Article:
It’s now been 8 years since I sold everything and left the United States to travel the world. These are the best travel tips I’ve discovered along the way.
It all started when I took a one-way flight from Miami to Guatemala City, leaping nervously into the unknown and leaving much of my old life behind while embarking on an epic travel adventure around the world.
“Ventura College, we’re not talking about Harvard. Ventura College, a community college, having one of the best teachers. Not just in the design sense, but in a spiritual sense.”
I didn’t know what I wanted to do and I didn’t want to spend a lot of money. So I went to community college in Ventura, where I grew up… community college here in California is good. I was taking business classes. I was taking all kinds of different classes.
And my mom had taken some classes before and she said, “I know this really good teacher in advertising. Even if you don’t like advertising, he’s just a great teacher, a teacher of life as well. Why don’t you just try it and see if you like it.”
So I took it and it was one of the best teachers I’ve had. Feel free to share your own best travel tips at the end! It’s been a wild ride, and I’ve learned a lot since I first left.
To celebrate my “travelversary”, I’ve decided to share a collection of my best and most useful travel tips to help inspire you to make travel a priority in your life.
1. Patience Is Important
Don’t sweat the stuff you can’t control. Life is much too short to be angry & annoyed all the time. Did you miss your bus? No worries, there will be another one. ATMs out of money? Great! Take an unplanned road trip over to the next town and explore. Sometimes freakouts happen regardless.
Just take a deep breath and remind yourself that it could be worse.
2. Wake Up Early
Rise at sunrise to have the best attractions all to yourself while avoiding crowds. It’s also a magical time for photos due to soft diffused light, and usually easier to interact with locals. Sketchy areas are less dangerous in the morning too. Honest hardworking people wake up early; touts, scammers, and criminals sleep in.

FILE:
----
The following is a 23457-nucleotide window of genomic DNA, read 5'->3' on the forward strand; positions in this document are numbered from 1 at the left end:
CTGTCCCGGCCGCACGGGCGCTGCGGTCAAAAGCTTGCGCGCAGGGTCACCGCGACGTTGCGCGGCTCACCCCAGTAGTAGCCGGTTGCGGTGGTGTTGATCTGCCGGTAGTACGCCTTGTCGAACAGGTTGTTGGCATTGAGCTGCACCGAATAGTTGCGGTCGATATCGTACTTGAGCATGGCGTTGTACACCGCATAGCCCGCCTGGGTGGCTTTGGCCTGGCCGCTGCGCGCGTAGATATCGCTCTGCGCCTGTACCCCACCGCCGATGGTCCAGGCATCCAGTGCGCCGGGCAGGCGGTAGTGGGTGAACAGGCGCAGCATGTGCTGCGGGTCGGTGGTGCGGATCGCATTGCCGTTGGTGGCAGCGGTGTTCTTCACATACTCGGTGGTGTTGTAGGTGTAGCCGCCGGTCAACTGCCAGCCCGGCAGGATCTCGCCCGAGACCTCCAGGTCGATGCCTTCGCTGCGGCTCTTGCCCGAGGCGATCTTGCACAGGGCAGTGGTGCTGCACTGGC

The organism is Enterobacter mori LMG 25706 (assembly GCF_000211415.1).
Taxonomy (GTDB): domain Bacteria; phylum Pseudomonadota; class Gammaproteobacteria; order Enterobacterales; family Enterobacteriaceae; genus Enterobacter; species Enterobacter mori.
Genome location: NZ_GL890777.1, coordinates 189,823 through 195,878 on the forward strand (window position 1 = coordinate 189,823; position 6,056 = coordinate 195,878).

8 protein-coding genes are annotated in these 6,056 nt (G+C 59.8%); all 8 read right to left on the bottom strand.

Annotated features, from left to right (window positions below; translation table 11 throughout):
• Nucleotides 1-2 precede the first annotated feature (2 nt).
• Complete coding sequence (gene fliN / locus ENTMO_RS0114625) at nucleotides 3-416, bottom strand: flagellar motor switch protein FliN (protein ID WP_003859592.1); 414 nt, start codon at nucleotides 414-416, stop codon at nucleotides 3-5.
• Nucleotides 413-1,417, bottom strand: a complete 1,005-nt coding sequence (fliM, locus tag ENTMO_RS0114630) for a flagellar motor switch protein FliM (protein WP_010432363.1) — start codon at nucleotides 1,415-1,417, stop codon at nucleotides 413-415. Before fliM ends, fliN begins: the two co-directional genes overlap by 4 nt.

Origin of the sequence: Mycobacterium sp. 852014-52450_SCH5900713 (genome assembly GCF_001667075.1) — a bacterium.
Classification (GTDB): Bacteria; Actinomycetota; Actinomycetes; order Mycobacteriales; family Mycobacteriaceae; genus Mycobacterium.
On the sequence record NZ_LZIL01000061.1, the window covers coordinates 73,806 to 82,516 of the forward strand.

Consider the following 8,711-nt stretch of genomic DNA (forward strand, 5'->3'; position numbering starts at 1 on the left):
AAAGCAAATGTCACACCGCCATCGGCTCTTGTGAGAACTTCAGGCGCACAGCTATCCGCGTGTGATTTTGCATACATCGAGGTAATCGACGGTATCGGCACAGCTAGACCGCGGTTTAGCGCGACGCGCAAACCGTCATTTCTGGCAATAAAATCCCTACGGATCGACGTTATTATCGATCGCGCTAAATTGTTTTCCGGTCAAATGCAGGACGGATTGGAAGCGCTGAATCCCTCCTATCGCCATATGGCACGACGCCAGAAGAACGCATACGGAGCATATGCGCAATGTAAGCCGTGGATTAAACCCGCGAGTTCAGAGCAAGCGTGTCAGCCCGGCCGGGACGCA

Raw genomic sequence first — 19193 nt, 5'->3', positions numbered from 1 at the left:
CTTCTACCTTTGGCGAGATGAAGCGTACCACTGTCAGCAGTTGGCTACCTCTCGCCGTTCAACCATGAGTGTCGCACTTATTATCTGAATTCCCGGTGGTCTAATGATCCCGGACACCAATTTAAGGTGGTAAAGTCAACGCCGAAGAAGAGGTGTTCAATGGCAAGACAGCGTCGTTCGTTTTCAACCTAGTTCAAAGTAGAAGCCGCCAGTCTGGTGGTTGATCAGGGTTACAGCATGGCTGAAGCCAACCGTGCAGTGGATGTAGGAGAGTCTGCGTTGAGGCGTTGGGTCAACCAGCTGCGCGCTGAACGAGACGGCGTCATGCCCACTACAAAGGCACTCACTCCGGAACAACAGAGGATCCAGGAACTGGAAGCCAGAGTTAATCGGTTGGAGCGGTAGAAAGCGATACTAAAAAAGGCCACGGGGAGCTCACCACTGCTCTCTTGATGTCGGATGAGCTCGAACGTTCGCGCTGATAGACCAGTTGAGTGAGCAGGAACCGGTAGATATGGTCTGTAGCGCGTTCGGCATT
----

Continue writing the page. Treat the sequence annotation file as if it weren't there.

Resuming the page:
3. Laugh At Yourself
You will definitely look like a fool many times when traveling to new places. Rather than get embarrassed, laugh at yourself. Don’t be afraid to screw up, and don’t take life so seriously.
Once a whole bus full of Guatemalans laughed with glee when I forced our driver to stop so I could urgently pee on the side of the road. Returning to the bus and laughing with them gave me new friends for the rest of the journey.
4. Stash Extra Cash
Cash is king around the world. To cover your ass in an emergency, make sure to stash some in a few different places. I recommend at least a couple hundred dollars worth. If you lose your wallet, your card stops working, or the ATMs run out of money, you’ll be glad you did.
Some of my favorite stash spots include socks, under shoe inserts, a toiletry bag, around the frame of a backpack, even sewn behind a patch on your bag.
5. Meet Local People
Make it a point to avoid other travelers from time to time and start conversations with local people. Basic English is spoken widely all over the world, so it’s easier to communicate than you might think, especially when you combine hand gestures and body language.
Learn from those who live in the country you’re visiting. People enrich your travels more than sights do.
6. Pack A Scarf
I happen to use a shemagh, but sarongs also work great. This simple piece of cotton cloth is one of my most useful travel accessories with many different practical applications. It’s great for sun protection, a makeshift towel, carrying stuff around, an eye mask, and much more.
I can’t tell you how many times a scarf has come in handy around the world.
7. Observe Daily Life
If you really want to get a feel for the pulse of a place, I recommend spending a few hours sitting in a park or on a busy street corner by yourself just watching day to day life happen in front of you.
Slow down your train of thought and pay close attention to the details around you. The smells, the colors, human interactions, and sounds. It’s a kind of meditation — and you’ll see stuff you never noticed before.
8. Back Everything Up
When my laptop computer was stolen in Panama, having most of my important documents and photos backed up saved my ass. Keep both digital and physical copies of your passport, visas, driver’s license, birth certificate, health insurance card, serial numbers, and important phone numbers ready to go in case of an emergency.
Backup your files & photos on an external hard drive as well as online with software like Backblaze.
9. Take Lots Of Photos
You may only see these places & meet these people once in your lifetime. Remember them forever with plenty of photos. Don’t worry about looking like a “tourist”. Are you traveling to look cool? No one cares. Great photos are the ultimate souvenir.
They don’t cost anything, they’re easy to share with others, and they don’t take up space in your luggage. Just remember once you have your shot to get out from behind the lens and enjoy the view.
10. There’s Always A Way
Nothing is impossible. If you are having trouble going somewhere or doing something, don’t give up. You just haven’t found the best solution or met the right person yet. Don’t listen to those who say it can’t be done.
Perseverance pays off. I can’t tell you how many times I’ve been told what I want isn’t possible, only to prove it wrong later when I don’t listen to the advice and try anyway.